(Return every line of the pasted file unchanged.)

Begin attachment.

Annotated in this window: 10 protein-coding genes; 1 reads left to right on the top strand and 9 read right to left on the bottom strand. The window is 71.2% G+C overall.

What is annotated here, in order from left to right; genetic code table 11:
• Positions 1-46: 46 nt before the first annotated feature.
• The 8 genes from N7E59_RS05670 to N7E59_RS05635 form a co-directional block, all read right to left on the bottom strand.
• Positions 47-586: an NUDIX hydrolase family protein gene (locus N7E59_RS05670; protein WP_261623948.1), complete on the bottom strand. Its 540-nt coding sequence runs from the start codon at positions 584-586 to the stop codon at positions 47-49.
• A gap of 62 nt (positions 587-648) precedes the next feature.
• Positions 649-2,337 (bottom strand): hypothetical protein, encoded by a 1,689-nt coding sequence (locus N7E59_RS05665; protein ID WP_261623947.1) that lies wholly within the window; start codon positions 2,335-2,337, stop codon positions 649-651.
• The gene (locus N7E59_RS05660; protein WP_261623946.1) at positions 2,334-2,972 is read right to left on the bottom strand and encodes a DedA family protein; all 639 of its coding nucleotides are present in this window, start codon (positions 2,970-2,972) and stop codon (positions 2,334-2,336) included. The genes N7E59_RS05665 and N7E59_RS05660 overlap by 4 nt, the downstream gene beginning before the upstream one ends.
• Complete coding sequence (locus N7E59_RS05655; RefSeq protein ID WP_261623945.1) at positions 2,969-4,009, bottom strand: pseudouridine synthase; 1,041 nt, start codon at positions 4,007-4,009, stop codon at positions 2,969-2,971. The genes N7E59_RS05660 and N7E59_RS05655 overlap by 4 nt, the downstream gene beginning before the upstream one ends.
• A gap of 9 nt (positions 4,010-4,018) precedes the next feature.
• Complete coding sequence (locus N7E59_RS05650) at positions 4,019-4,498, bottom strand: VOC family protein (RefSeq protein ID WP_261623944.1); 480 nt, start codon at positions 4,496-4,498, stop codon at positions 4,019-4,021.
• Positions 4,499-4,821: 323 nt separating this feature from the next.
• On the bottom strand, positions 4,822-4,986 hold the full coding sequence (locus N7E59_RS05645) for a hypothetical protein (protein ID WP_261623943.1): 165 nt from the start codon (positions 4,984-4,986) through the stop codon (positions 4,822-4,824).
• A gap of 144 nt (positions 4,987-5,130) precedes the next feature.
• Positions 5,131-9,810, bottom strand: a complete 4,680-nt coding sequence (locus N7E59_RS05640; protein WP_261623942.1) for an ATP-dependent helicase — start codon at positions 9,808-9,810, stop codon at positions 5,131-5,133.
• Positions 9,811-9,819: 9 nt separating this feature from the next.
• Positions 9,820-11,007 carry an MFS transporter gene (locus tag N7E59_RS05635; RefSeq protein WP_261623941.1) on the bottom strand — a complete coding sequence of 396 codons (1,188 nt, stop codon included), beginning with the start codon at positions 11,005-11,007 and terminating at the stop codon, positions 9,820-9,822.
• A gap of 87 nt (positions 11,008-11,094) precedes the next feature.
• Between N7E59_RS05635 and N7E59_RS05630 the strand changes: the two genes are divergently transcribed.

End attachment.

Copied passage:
Annotated in this window: 10 protein-coding genes; 1 reads left to right on the top strand and 9 read right to left on the bottom strand. The window is 71.2% G+C overall.

What is annotated here, in order from left to right; genetic code table 11:
• Positions 1-46: 46 nt before the first annotated feature.
• The 8 genes from N7E59_RS05670 to N7E59_RS05635 form a co-directional block, all read right to left on the bottom strand.
• Positions 47-586: an NUDIX hydrolase family protein gene (locus N7E59_RS05670; protein WP_261623948.1), complete on the bottom strand. Its 540-nt coding sequence runs from the start codon at positions 584-586 to the stop codon at positions 47-49.
• A gap of 62 nt (positions 587-648) precedes the next feature.
• Positions 649-2,337 (bottom strand): hypothetical protein, encoded by a 1,689-nt coding sequence (locus N7E59_RS05665; protein ID WP_261623947.1) that lies wholly within the window; start codon positions 2,335-2,337, stop codon positions 649-651.
• The gene (locus N7E59_RS05660; protein WP_261623946.1) at positions 2,334-2,972 is read right to left on the bottom strand and encodes a DedA family protein; all 639 of its coding nucleotides are present in this window, start codon (positions 2,970-2,972) and stop codon (positions 2,334-2,336) included. The genes N7E59_RS05665 and N7E59_RS05660 overlap by 4 nt, the downstream gene beginning before the upstream one ends.
• Complete coding sequence (locus N7E59_RS05655; RefSeq protein ID WP_261623945.1) at positions 2,969-4,009, bottom strand: pseudouridine synthase; 1,041 nt, start codon at positions 4,007-4,009, stop codon at positions 2,969-2,971. The genes N7E59_RS05660 and N7E59_RS05655 overlap by 4 nt, the downstream gene beginning before the upstream one ends.
• A gap of 9 nt (positions 4,010-4,018) precedes the next feature.
• Complete coding sequence (locus N7E59_RS05650) at positions 4,019-4,498, bottom strand: VOC family protein (RefSeq protein ID WP_261623944.1); 480 nt, start codon at positions 4,496-4,498, stop codon at positions 4,019-4,021.
• Positions 4,499-4,821: 323 nt separating this feature from the next.
• On the bottom strand, positions 4,822-4,986 hold the full coding sequence (locus N7E59_RS05645) for a hypothetical protein (protein ID WP_261623943.1): 165 nt from the start codon (positions 4,984-4,986) through the stop codon (positions 4,822-4,824).
• A gap of 144 nt (positions 4,987-5,130) precedes the next feature.
• Positions 5,131-9,810, bottom strand: a complete 4,680-nt coding sequence (locus N7E59_RS05640; protein WP_261623942.1) for an ATP-dependent helicase — start codon at positions 9,808-9,810, stop codon at positions 5,131-5,133.
• Positions 9,811-9,819: 9 nt separating this feature from the next.
• Positions 9,820-11,007 carry an MFS transporter gene (locus tag N7E59_RS05635; RefSeq protein WP_261623941.1) on the bottom strand — a complete coding sequence of 396 codons (1,188 nt, stop codon included), beginning with the start codon at positions 11,005-11,007 and terminating at the stop codon, positions 9,820-9,822.
• A gap of 87 nt (positions 11,008-11,094) precedes the next feature.
• Between N7E59_RS05635 and N7E59_RS05630 the strand changes: the two genes are divergently transcribed.